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New housing options for homeless foster stability

September 23, 2017
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Penn Place resident Greg Morris says he has been able to better manage his health problems since moving into his apartment. (IBJ photo/Eric Learned)

Penn Place, a 38-unit downtown apartment building for the chronically homeless that opened in January 2016, is Indianapolis’ first project to employ a so-called “housing first” model, eliminating requirements—including sobriety—that could deter some homeless people from moving in.

The approach already is paying dividends, according to a first-year study by the Indiana University Richard M. Fairbanks School of Public Health, which found residents experienced a sharp drop in incarceration and use of emergency medical services and a sharp increase in incomes.

Witchey Witchey

“It’s very much about harm-reduction philosophies,” said Alan Witchey, executive director of the Coalition for Homelessness Intervention and Prevention. “Clients aren’t asked to stop using or drinking when they go into housing. This allows people to have a more immediate access to housing.”

Advocates for the homeless say Penn Place, 1415 N. Pennsylvania St., is one of several examples of progress in the city’s war on homelessness—an effort they credit Mayor Joe Hogsett with helping to champion.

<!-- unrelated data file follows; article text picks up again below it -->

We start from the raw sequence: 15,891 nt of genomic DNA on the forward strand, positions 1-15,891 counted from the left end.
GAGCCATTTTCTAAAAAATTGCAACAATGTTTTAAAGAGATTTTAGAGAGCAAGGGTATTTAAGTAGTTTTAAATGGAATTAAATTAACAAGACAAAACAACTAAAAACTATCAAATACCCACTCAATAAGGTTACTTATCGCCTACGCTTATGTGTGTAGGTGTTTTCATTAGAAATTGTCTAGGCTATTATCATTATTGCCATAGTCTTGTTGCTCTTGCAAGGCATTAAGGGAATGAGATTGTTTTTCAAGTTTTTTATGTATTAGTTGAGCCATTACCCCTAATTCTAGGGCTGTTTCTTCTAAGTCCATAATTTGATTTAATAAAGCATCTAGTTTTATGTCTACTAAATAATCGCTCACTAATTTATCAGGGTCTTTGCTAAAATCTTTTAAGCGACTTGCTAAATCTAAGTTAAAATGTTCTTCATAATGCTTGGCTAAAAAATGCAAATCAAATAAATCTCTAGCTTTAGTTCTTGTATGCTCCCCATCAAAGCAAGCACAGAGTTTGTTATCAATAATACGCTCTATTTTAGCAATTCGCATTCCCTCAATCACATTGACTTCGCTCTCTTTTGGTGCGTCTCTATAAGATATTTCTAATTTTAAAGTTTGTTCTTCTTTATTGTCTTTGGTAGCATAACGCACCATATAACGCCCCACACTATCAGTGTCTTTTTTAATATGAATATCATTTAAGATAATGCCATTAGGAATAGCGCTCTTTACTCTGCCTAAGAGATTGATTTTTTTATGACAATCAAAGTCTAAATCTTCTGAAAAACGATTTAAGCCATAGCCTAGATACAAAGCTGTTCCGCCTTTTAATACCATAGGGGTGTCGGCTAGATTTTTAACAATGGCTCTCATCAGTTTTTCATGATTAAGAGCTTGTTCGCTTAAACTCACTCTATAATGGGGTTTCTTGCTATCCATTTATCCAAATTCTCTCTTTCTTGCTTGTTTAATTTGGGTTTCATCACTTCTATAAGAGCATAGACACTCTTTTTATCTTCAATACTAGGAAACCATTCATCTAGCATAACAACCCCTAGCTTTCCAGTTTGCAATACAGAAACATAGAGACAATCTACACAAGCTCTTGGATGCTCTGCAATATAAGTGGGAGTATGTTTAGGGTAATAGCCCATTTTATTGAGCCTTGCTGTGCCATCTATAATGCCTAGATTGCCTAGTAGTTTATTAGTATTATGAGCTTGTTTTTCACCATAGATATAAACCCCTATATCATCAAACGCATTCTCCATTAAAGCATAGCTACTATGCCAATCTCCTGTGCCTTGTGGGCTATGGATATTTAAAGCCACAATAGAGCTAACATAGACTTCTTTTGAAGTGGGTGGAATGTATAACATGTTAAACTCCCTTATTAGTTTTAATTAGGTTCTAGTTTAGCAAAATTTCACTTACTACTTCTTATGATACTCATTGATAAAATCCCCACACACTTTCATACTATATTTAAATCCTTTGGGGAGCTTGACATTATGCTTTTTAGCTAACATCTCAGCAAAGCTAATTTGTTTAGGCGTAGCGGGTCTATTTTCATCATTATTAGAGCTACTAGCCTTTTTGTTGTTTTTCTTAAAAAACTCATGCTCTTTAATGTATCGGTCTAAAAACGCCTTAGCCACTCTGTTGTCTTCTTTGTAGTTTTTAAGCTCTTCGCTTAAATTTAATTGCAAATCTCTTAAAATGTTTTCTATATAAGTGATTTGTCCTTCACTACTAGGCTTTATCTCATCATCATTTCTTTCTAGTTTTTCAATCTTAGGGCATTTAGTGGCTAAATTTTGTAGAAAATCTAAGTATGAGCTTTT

After years of feeling city leaders neglected the issue, advocates were pleased that the mayor in his State of the City address in April vowed to create more permanent housing for the chronically homeless.

housing pieDeputy Mayor Jeff Bennett told IBJ the city has identified 200 vacant or turning-over rental units so far that will be converted to permanent, supportive housing for people on the city’s housing waiting list

He said the hope is that residents will be able to move in by the end of the year. Hogsett said in his speech he wanted to be able to house 400 more people.

“Four hundred units in a year won’t solve homelessness, but it will give us movement within the system we’ve never had before,” Bennett said. “We can make homelessness very short-lived, rare and recoverable.”

About 12,000 Indianapolis residents experienced homelessness at some point last year, according to CHIP, with various levels of need. Diversion to homes of family or friends, shelters, transitional housing, and rapid-rehousing rental assistance help most of those people get back on their feet.

But permanent, supportive housing remains the best option for some, including the chronically homeless and those with severe health concerns. An April analysis commissioned by CHIP found the city needs 692 permanent supportive housing units available for move-in each year to keep up with demand.

“We know that we have a very high need for housing,” CHIP’s Witchey said. “It can be done. It’s a matter of bringing the right people together.”

Another sign of progress is that the city, in partnership with the Indiana Housing and Community Development Authority, earlier this month chose four developer teams that will create a combined 125 permanent housing units for the homeless as part of new affordable-housing developments.

The developer teams are Mercy Housing Lakefront and MACO Development Co. LLC, Merchants Affordable Housing Corp. and Insight Development Corp., Volunteers of America of Indiana and TWG Development LLC, and Meridian Health Services and UP Development LLC.

Those units are likely to come online in 2019 and 2020.